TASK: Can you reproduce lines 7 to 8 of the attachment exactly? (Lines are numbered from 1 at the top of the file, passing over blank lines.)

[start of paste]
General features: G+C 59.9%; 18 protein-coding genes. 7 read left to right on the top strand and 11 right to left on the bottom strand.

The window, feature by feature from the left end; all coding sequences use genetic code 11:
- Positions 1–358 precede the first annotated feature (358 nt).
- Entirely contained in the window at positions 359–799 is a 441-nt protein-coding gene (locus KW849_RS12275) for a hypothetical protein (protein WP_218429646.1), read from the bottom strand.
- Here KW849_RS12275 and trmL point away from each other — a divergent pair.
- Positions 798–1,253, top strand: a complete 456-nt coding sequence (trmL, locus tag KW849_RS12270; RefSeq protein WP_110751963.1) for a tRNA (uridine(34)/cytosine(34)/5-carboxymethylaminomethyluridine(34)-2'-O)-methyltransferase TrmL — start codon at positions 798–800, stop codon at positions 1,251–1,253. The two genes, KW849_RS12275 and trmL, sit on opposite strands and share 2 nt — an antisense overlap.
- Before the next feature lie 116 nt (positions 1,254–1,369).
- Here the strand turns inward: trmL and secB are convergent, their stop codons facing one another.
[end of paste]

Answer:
- Before the next feature lie 116 nt (positions 1,254–1,369).
- Here the strand turns inward: trmL and secB are convergent, their stop codons facing one another.